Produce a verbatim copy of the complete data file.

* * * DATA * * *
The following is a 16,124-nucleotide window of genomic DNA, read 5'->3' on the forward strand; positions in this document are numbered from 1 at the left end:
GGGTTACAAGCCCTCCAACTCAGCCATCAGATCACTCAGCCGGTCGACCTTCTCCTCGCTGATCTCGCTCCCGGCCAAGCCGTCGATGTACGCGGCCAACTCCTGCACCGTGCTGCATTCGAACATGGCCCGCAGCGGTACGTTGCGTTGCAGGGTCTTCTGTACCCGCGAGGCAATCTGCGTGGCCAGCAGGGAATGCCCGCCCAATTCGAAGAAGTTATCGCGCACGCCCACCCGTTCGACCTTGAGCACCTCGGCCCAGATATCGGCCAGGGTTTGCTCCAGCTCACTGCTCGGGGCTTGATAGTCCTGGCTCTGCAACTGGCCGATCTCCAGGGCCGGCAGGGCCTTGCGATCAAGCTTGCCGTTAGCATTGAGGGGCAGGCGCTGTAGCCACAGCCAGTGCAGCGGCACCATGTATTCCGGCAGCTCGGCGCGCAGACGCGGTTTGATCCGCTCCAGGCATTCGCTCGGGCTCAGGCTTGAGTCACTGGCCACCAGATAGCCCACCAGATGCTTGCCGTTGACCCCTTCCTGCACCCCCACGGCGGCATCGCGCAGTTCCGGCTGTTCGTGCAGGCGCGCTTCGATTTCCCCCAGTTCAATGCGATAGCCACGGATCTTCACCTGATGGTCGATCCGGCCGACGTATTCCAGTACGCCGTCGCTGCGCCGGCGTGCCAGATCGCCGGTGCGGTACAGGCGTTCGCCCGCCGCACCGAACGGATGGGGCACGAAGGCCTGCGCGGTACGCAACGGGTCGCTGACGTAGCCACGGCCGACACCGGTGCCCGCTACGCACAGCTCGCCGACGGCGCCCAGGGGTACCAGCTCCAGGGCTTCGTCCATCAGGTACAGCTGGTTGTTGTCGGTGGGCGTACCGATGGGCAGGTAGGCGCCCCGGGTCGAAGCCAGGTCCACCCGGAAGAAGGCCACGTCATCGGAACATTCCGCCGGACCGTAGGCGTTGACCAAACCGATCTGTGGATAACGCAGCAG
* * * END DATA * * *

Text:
The following is a 16,124-nucleotide window of genomic DNA, read 5'->3' on the forward strand; positions in this document are numbered from 1 at the left end:
GGGTTACAAGCCCTCCAACTCAGCCATCAGATCACTCAGCCGGTCGACCTTCTCCTCGCTGATCTCGCTCCCGGCCAAGCCGTCGATGTACGCGGCCAACTCCTGCACCGTGCTGCATTCGAACATGGCCCGCAGCGGTACGTTGCGTTGCAGGGTCTTCTGTACCCGCGAGGCAATCTGCGTGGCCAGCAGGGAATGCCCGCCCAATTCGAAGAAGTTATCGCGCACGCCCACCCGTTCGACCTTGAGCACCTCGGCCCAGATATCGGCCAGGGTTTGCTCCAGCTCACTGCTCGGGGCTTGATAGTCCTGGCTCTGCAACTGGCCGATCTCCAGGGCCGGCAGGGCCTTGCGATCAAGCTTGCCGTTAGCATTGAGGGGCAGGCGCTGTAGCCACAGCCAGTGCAGCGGCACCATGTATTCCGGCAGCTCGGCGCGCAGACGCGGTTTGATCCGCTCCAGGCATTCGCTCGGGCTCAGGCTTGAGTCACTGGCCACCAGATAGCCCACCAGATGCTTGCCGTTGACCCCTTCCTGCACCCCCACGGCGGCATCGCGCAGTTCCGGCTGTTCGTGCAGGCGCGCTTCGATTTCCCCCAGTTCAATGCGATAGCCACGGATCTTCACCTGATGGTCGATCCGGCCGACGTATTCCAGTACGCCGTCGCTGCGCCGGCGTGCCAGATCGCCGGTGCGGTACAGGCGTTCGCCCGCCGCACCGAACGGATGGGGCACGAAGGCCTGCGCGGTACGCAACGGGTCGCTGACGTAGCCACGGCCGACACCGGTGCCCGCTACGCACAGCTCGCCGACGGCGCCCAGGGGTACCAGCTCCAGGGCTTCGTCCATCAGGTACAGCTGGTTGTTGTCGGTGGGCGTACCGATGGGCAGGTAGGCGCCCCGGGTCGAAGCCAGGTCCACCCGGAAGAAGGCCACGTCATCGGAACATTCCGCCGGACCGTAGGCGTTGACCAAACCGATCTGTGGATAACGCAGCAG